Review: Earl Sweatshirt defies modern ‘prodigy’ branding; he actually is one

Review: Earl Sweatshirt defies modern 'prodigy' branding; he actually is one

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The term “prodigy” gets thrown around a lot. Especially when YouTube, Soundcloud and their brethren make it easy for teenage guitar shredders and pop singers to get not just fans but sponsorships and record deals, the market is oversaturated; when everyone is special, no one is special.

But Earl Sweatshirt is still special. And maybe that term “prodigy” can stick to him as more than just generic praise – at any rate, it’s been thrown at him constantly since he released his debut mixtape, Earl, at the ripe age of 16 to widespread acclaim, becoming the Next Big Thing in rap circles and helping to jettison Odd Future into stardom. Doris, Earl’s official debut LP, comes three and a half years later, a long wait partially caused by a parentally-imposed exile to a boys’ school in Samoa that’s only served to build anticipation for the album to an explosive level. With such great expectations, it’s not shocking that Doris is a fairly strong outing and only half-surprising that it’s a little disappointing.

One of Doris’ biggest assets (and one of its minor detriments) is that much of it is basically what you’d expect from Earl. For the most part, he’s dropped the bizarre crime narratives and Odd Future-defining immaturity that hung over Earl, and his wordplay is stronger than ever, serving to accentuate his monstrous flow, but most of the tracks rely on long, hookless verses atop bleak, synthy beats. Earl’s a talented enough rapper, and most of the beats (many of them self-produced under the name randomblackdude) are strong enough, that the problem becomes less apparent with repeat listens. The abyssal strategy even contributes toward some of the album’s best tracks: on “Hive,” an unsettling backdrop scores verses by Earl and Vince Staples, criticizing the media, politics, the justice system, and basically every other facet of society.

Even so, it’s when Earl branches out further, both musically and lyrically, that Doris really shines. “Chum” and “Burgundy” share a taste for piano jazz-influenced hip-hop beats, the former being the most melodic track on the album; both tracks also address Earl’s issues with his absent father, South African poet laureate Keorapetse Kgositsile. On “Burgundy,” he covers his irritations with blood-adorned responsibilities, lamenting “those expectations raising because daddy was a poet, right?,” while on “Chum” he acknowledges the fact that he misses his father, even though “I used to say I hate him in dishonest jest.” The record’s best musical shift isn’t all Earl, though: when Frank Ocean steals the show with an unexpected rap verse on “Sunday,” the song suddenly shifts from a dark, slow-burning beat to a series of warm synth hits.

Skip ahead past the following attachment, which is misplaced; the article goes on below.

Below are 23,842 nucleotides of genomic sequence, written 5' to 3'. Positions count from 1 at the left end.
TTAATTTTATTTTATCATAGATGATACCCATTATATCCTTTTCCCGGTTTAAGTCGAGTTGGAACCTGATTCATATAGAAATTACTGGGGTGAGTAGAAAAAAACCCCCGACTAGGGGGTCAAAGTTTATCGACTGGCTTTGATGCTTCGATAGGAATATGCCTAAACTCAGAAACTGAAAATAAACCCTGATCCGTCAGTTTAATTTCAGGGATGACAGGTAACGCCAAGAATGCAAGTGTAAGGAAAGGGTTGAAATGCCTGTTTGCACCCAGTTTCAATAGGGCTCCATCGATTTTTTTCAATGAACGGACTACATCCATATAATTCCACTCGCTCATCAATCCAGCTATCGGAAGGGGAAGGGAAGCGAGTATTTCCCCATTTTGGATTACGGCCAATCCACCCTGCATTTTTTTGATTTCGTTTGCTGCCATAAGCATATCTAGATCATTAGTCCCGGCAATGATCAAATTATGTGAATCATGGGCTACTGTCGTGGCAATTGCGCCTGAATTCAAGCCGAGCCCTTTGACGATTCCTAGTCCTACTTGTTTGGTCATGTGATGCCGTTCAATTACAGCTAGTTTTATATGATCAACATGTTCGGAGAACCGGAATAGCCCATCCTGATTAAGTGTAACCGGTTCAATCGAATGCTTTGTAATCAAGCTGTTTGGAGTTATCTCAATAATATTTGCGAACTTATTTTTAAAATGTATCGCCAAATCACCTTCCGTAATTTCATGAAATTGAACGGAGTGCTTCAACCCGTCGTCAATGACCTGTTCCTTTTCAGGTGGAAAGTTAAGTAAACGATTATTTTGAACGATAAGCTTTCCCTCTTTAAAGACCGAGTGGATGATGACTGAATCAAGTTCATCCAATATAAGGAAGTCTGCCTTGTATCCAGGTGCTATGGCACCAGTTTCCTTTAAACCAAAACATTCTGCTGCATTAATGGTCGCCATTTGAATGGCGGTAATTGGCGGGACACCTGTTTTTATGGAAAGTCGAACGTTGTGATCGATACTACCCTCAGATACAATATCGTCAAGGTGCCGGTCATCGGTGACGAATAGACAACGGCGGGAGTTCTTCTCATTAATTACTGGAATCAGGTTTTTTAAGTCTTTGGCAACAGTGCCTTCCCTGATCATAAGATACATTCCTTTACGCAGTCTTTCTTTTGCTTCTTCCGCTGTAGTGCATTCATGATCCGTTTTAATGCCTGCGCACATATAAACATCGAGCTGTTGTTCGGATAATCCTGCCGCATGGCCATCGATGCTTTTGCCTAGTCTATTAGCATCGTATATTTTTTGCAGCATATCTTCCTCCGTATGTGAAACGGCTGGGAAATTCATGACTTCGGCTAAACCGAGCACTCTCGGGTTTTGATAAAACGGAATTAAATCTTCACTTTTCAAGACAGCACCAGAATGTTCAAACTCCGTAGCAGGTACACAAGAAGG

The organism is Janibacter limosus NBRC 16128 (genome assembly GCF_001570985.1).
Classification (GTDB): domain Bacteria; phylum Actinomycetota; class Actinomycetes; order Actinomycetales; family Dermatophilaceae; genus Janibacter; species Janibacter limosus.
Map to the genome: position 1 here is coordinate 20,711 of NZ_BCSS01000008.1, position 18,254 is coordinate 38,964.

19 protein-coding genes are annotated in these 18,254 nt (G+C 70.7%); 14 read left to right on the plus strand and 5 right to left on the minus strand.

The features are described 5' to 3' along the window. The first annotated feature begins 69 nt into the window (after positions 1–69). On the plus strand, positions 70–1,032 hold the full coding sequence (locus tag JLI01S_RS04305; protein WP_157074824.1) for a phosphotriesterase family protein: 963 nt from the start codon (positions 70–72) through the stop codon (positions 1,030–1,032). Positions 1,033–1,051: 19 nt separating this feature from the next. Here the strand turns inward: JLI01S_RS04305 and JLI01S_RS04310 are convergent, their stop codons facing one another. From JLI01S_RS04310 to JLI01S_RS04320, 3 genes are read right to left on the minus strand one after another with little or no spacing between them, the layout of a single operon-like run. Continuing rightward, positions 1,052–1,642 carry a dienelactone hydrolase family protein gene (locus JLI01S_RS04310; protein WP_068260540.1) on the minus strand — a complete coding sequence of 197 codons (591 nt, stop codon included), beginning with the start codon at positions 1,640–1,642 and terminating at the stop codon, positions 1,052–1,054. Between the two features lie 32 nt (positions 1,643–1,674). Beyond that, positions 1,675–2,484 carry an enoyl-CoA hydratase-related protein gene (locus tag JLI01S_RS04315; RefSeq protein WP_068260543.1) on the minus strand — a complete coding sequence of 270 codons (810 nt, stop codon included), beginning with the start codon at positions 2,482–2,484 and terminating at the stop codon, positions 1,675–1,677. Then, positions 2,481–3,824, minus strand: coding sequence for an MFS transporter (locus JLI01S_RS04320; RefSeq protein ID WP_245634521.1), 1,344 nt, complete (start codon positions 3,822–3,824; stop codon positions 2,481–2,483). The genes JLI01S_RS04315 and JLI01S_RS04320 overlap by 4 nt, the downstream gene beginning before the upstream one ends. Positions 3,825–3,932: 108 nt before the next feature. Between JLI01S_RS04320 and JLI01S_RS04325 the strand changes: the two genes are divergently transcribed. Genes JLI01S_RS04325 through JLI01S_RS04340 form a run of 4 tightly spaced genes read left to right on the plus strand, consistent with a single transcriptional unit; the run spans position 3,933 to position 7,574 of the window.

None of the other guest spots here hold a candle to Ocean’s on “Sunday” or Staples’s on “Hive,” but they’re all enjoyable – some surprisingly so. “Guild” is a continuation of Mac Miller’s transformation from a frat-hop favorite to a legitimate indie-rapper that began on his pleasant Watching Movies with the Sound Off. Tyler, the Creator can be an obnoxious presence – he certainly is on “Whoa” – but he’s so deadpan that he’s entertaining on “Sasquatch,” even when he opens talking about eating at Taco Bell.

None of that takes away from Doris being the Earl Sweatshirt Show, of course. The most offensive thing about the album is that it’s not spectacular, but, at the very least, it’s a 45-minute showcase for the skills of a rapper who many argue is one of – if not the – most talented of his age group. The simple fact that a debut this good still shows room for improvement isn’t just a testament to Earl’s talent; it’s a sign of legendary things to come.

Overall Rating: 8.5/10